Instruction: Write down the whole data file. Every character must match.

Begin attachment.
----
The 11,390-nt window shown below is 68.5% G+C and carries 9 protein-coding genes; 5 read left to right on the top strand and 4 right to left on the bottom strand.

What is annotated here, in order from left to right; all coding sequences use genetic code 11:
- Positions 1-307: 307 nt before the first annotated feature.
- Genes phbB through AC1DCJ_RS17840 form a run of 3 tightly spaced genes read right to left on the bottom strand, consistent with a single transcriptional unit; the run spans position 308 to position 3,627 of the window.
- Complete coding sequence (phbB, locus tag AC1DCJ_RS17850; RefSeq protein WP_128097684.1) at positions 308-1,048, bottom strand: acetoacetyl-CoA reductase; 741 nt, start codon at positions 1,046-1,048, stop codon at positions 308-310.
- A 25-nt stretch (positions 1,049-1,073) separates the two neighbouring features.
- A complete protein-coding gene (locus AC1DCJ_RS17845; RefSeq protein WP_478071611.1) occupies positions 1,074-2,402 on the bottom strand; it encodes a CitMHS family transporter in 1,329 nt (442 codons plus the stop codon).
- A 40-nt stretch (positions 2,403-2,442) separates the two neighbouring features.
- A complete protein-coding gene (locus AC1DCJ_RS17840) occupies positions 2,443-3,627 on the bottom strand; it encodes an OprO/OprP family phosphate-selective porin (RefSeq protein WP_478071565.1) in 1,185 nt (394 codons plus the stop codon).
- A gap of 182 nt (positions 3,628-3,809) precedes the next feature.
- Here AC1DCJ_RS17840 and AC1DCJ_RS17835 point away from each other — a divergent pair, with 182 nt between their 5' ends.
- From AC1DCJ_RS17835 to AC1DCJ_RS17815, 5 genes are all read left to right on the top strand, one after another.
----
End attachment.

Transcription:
The 11,390-nt window shown below is 68.5% G+C and carries 9 protein-coding genes; 5 read left to right on the top strand and 4 right to left on the bottom strand.

What is annotated here, in order from left to right; all coding sequences use genetic code 11:
- Positions 1-307: 307 nt before the first annotated feature.
- Genes phbB through AC1DCJ_RS17840 form a run of 3 tightly spaced genes read right to left on the bottom strand, consistent with a single transcriptional unit; the run spans position 308 to position 3,627 of the window.
- Complete coding sequence (phbB, locus tag AC1DCJ_RS17850; RefSeq protein WP_128097684.1) at positions 308-1,048, bottom strand: acetoacetyl-CoA reductase; 741 nt, start codon at positions 1,046-1,048, stop codon at positions 308-310.
- A 25-nt stretch (positions 1,049-1,073) separates the two neighbouring features.
- A complete protein-coding gene (locus AC1DCJ_RS17845; RefSeq protein WP_478071611.1) occupies positions 1,074-2,402 on the bottom strand; it encodes a CitMHS family transporter in 1,329 nt (442 codons plus the stop codon).
- A 40-nt stretch (positions 2,403-2,442) separates the two neighbouring features.
- A complete protein-coding gene (locus AC1DCJ_RS17840) occupies positions 2,443-3,627 on the bottom strand; it encodes an OprO/OprP family phosphate-selective porin (RefSeq protein WP_478071565.1) in 1,185 nt (394 codons plus the stop codon).
- A gap of 182 nt (positions 3,628-3,809) precedes the next feature.
- Here AC1DCJ_RS17840 and AC1DCJ_RS17835 point away from each other — a divergent pair, with 182 nt between their 5' ends.
- From AC1DCJ_RS17835 to AC1DCJ_RS17815, 5 genes are all read left to right on the top strand, one after another.